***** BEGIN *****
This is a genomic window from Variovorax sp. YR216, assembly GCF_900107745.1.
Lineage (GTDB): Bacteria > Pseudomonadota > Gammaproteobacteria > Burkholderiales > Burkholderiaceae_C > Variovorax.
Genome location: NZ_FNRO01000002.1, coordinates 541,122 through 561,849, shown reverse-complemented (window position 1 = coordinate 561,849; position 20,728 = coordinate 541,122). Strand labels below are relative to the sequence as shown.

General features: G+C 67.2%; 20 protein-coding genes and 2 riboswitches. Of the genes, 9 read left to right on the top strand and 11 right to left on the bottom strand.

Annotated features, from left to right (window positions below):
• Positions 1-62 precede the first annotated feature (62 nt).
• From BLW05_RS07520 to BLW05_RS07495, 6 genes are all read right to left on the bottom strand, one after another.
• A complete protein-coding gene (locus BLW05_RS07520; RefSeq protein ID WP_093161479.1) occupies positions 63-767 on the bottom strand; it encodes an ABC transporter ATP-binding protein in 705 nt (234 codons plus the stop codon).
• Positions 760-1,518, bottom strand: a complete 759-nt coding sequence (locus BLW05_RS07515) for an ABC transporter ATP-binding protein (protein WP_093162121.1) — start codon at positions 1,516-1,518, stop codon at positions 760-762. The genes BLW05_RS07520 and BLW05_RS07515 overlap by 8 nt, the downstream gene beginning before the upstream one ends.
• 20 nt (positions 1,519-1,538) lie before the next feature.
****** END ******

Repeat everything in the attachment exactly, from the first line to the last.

This is a genomic window from Variovorax sp. YR216, assembly GCF_900107745.1.
Lineage (GTDB): Bacteria > Pseudomonadota > Gammaproteobacteria > Burkholderiales > Burkholderiaceae_C > Variovorax.
Genome location: NZ_FNRO01000002.1, coordinates 541,122 through 561,849, shown reverse-complemented (window position 1 = coordinate 561,849; position 20,728 = coordinate 541,122). Strand labels below are relative to the sequence as shown.

General features: G+C 67.2%; 20 protein-coding genes and 2 riboswitches. Of the genes, 9 read left to right on the top strand and 11 right to left on the bottom strand.

Annotated features, from left to right (window positions below):
• Positions 1-62 precede the first annotated feature (62 nt).
• From BLW05_RS07520 to BLW05_RS07495, 6 genes are all read right to left on the bottom strand, one after another.
• A complete protein-coding gene (locus BLW05_RS07520; RefSeq protein ID WP_093161479.1) occupies positions 63-767 on the bottom strand; it encodes an ABC transporter ATP-binding protein in 705 nt (234 codons plus the stop codon).
• Positions 760-1,518, bottom strand: a complete 759-nt coding sequence (locus BLW05_RS07515) for an ABC transporter ATP-binding protein (protein WP_093162121.1) — start codon at positions 1,516-1,518, stop codon at positions 760-762. The genes BLW05_RS07520 and BLW05_RS07515 overlap by 8 nt, the downstream gene beginning before the upstream one ends.
• 20 nt (positions 1,519-1,538) lie before the next feature.